The approach for the resection of cT1a N0 M0 NSCLC was an axillary muscle-sparing thoracotomy. In case of seg-mentectomy, when preoperative histology had not been pre-viously obtained, to preserve the segmental anatomy, a tru-cut biopsy of the nodule was taken with a TEMNO 16-gauge 20 cm automatic disposable needle (Cardinal Health, Inc. Dublin, OH), and the tissue carrot was sent for frozen section examination. Segmentectomy involved dissecting out the hilar structures and securing the branches of the pulmonary artery, pulmonary vein, and segmental bronchus individually. After clamping the segmental bronchus, care was taken to partially inflate the lung before parenchymal resection to assist in identifying the appropriate boundaries of resection. The surgeon compressed the parenchyma with the fingers placed as clamps to decrease the intersegmental ventilation or vice versa; if the limits of the segment were not well local-ized, the lung was deflated and usually the segment in which bronchus was clamped remained inflated longer. The seg-mental plane was then appreciated with a tactile sensation while lifting up the segmental bronchus, and the intersegmen-tal plane is dissected bluntly after identifying the interseg-mental vein net, which must be carefully preserved. If there were any findings suggesting that segmentectomy was not suitable because the location of the nodule was too near to the adjacent segments, the resection margins were examined by the pathologists during the operation, and the operation was modified accordingly to an extended segmentectomy, in which the resection line could be placed on the adjacent segment or portions of few adjacent segments, or to a lobec-tomy. Both lobectomy and segmentectomy were completed with a systematic lymphadenectomy.16Radical dissection of

lymph node stations 4, 5, 6, and 7 was identical in segmen-tectomies and lobectomies. Node stations 10, 11, 12 and the segmental 13 were also dissected carefully during segmen-tectomy and in the pathology laboratory after lobectomy. Postoperative care was similar after segmentectomy and lobar resection.

Statistical Analysis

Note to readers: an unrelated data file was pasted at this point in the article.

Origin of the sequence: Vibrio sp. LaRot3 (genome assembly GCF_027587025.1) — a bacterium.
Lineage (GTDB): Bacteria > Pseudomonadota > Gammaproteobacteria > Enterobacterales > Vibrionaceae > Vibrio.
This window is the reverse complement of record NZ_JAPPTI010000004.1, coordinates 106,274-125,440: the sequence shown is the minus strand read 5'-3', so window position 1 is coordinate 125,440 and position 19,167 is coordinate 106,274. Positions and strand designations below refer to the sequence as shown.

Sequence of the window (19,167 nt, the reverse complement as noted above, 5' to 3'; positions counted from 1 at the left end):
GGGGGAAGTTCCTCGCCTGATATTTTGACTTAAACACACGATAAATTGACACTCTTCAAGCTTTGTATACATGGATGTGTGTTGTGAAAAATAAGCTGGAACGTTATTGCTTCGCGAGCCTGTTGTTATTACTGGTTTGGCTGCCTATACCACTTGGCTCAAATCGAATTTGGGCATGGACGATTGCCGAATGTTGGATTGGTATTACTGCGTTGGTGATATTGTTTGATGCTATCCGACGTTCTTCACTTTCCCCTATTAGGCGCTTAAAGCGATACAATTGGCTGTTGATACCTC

A paired matching analysis for age, segment, and size of the tumor has been performed to identify patients in the lobectomy control group. Continuous variables such as age, tumor size, number of dissected lymph nodes, and follow-up duration are expressed as median and IQR. Differences be-tween the groups of segmentectomies and lobectomies ac-cording to continuous variables were assessed by the Wil-coxon test for paired data. The associations between the clinicopathologic characteristics within the two types of


re-sections were analyzed by the use of a contingency table. Statistical significance was evaluated using the␹2test. Can-cer-specific survival rate was calculated including recurrence and deaths because of recorded recurrence. The statistical analysis was performed by applying the actuarial (life table) method and compared by the Wilcoxon (Gehan) test. No Bonferroni correction was performed. A p value less than 0.05 was considered significant. Statistical analyses were performed using a SPSS 13.0 software package (SPSS Inc., Chicago, IL).


No perioperative mortality was observed. Complica-tions occurred in 13% (6/46) of segmentectomies (acute renal failure in one patient, air leak for more than 6 days in two patients, residual cavity in two patients, and atrial fibrillation in one patient) and in 15% (7/46) of lobectomies (air leak for ⬎6 days in one patient, residual cavity in two patients, reoperation for bleeding in one patient, pleural effusion in one patient, and atrial fibrillation in two patients), but a significant difference between the two groups was not de-tected (p⫽ 0.76). The median follow-up was 25 months (IQR 16.5–58.5) for the segmentectomy group and 32 months (IQR 17.8 –55.5) for the lobectomy group. Seven patients died for causes unrelated to NSCLC, four in the segmentectomy group and three in the lobectomy group. Two patients of the lobectomy group presented a locoregional recurrence, and one patient presented a distant cutaneous recurrence in the right thigh. The median tumor size in the segmentectomies was 1.7 cm (IQR 1.35–1.95 cm) and 1.6 cm (IQR 1.3–1.9 cm) in the lobectomy group (p⫽ 0.96). In one patient, cytology of the segmental plane was positive, and the segmental resection (left S7) was extended to the adjacent segment. The histological types are summarized in Table 1; there were no significant differences between the two groups according to tumor histology (p⫽ 0.83). In Table 2 the types of segmen-tectomy performed are reported. The distribution of resec-tions between the two lungs was homogeneous; the localiza-tion of the lesions involved in most cases the upper lobes. The preoperative characteristics and operative details of the two groups were very similar as a result of the matching process. The number of dissected lymph nodes in segmentecto-mies was 500 lymph nodes (median of 12, IQR 8.5–14) compared with 599 (median 13, IQR 12–14.5) lymph nodes available for pathological assessment after lobar resections (p⫽ 0.68). In Table 3, the details of the mean number of the dissected lymph nodes according to the location—side of lung (stations 5 and 6) are given. Stations 11–13 (N1) were